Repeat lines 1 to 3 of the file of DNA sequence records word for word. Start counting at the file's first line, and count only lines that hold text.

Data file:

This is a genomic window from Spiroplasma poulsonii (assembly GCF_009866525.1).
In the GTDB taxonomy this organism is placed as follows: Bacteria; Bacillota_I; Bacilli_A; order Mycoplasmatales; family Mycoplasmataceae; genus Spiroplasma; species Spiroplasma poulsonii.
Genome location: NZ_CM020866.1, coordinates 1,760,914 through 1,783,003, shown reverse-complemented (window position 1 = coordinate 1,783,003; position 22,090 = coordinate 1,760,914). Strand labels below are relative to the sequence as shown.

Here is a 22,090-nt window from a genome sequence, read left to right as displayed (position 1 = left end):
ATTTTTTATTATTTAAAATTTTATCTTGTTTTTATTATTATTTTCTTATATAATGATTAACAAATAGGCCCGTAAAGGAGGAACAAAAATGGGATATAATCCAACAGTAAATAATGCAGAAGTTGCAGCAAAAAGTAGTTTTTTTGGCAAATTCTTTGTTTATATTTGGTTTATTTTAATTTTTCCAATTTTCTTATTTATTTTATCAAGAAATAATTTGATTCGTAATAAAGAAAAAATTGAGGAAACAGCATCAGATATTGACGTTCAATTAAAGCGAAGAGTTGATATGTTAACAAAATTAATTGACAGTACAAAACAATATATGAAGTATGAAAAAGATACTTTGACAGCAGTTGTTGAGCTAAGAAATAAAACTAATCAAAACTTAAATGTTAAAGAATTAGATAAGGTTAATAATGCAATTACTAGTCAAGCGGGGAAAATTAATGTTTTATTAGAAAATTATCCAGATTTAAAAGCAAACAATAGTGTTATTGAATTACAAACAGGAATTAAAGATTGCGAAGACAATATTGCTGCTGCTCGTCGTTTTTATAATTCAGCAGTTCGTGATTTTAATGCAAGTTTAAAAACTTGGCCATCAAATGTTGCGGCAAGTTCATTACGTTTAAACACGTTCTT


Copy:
This is a genomic window from Spiroplasma poulsonii (assembly GCF_009866525.1).
In the GTDB taxonomy this organism is placed as follows: Bacteria; Bacillota_I; Bacilli_A; order Mycoplasmatales; family Mycoplasmataceae; genus Spiroplasma; species Spiroplasma poulsonii.
Genome location: NZ_CM020866.1, coordinates 1,760,914 through 1,783,003, shown reverse-complemented (window position 1 = coordinate 1,783,003; position 22,090 = coordinate 1,760,914). Strand labels below are relative to the sequence as shown.